Speech Foreign Minister Bert Koenders in UN Security Council

Speech by the Netherlands Minister of Foreign Affairs Bert Koenders in the UN Security Council on the MH17 incident (New York, 29 July 2015)

Mr. President,

Thank you very much. I appreciate the opportunity to speak here today on behalf of the Netherlands and the Dutch people.

Today we recall the tragedy of Malaysia Airlines flight MH17, which occurred a little over a year ago. We mourn all 298 men, women and children on board on that flight from Amsterdam to Kuala Lumpur. Today is also the day that the pursuit of justice is called for.

On the 17th of July at the memorial service organised by the families of the victims, I saw once again how deeply this tragedy has wounded so many people in the Netherlands and in many other grieving nations.

196 Dutch citizens were killed. Innocent men, women and many, many children. Many more families and friends were left behind in despair and are wondering….…..why? Why them? Their wish, their desire, is for justice to be done. A cry for accountability, a cry for this important body to act.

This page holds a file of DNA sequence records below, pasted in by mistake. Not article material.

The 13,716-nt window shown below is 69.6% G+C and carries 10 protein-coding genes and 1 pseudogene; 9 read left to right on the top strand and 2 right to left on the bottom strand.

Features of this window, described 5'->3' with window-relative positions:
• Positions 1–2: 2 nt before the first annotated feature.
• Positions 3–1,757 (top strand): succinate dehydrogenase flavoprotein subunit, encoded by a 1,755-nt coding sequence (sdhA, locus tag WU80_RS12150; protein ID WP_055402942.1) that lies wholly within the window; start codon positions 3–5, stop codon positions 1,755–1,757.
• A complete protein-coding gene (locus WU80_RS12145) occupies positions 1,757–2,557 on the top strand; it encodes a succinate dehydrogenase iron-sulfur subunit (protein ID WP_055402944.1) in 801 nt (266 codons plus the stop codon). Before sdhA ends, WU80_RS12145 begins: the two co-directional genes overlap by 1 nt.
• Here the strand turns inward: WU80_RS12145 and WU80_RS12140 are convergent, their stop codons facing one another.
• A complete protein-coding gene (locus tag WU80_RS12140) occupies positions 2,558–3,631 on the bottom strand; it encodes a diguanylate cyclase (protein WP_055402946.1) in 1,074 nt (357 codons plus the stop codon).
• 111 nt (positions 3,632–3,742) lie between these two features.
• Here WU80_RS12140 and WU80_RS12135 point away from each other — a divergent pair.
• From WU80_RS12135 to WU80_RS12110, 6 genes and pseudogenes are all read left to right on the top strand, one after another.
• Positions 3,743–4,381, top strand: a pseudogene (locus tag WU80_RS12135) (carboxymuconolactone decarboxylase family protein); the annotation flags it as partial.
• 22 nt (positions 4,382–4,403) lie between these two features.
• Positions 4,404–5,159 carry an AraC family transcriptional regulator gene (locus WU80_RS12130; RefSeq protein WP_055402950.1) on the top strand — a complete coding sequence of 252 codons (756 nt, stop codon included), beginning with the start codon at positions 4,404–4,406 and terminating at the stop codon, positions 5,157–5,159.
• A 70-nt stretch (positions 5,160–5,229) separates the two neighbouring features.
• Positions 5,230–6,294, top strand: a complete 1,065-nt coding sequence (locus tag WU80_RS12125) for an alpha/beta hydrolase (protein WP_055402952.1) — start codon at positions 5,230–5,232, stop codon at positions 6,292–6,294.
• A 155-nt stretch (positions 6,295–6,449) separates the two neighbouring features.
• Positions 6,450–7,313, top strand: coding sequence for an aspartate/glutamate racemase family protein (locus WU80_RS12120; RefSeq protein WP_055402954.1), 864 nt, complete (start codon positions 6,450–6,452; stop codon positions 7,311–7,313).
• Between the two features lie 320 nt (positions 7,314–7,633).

In response to the incident, this Security Council adopted a crucial Resolution: Resolution 2166, condemning the downing of MH17 resulting in the terrible loss of so many lives , calling upon all parties involved to facilitate recovery and repatriation, and demanding those responsible be held to account. That resolution created hope. Hope for those who lost their loved ones.

My country has abided by this Resolution.

We set out a three step approach in close cooperation with other affected countries: First, repatriation and identification of the victims. Second, a thorough and independent investigation into the cause of the crash. And third, justice for the victims, and justice for those responsible.

The Netherlands has regularly and thoroughly informed this Council of the progress made on these three steps: first, all but two victims – both Dutch citizens – have been identified and repatriated. Second, the technical investigations into the cause of the crash are nearly complete, and the completely independent Dutch Safety Board is expected to release its final report in October. Third, the criminal investigation being carried out by the Joint Investigation Team set up by Australia, Belgium, Malaysia, Ukraine and the Netherlands is at a very advanced stage.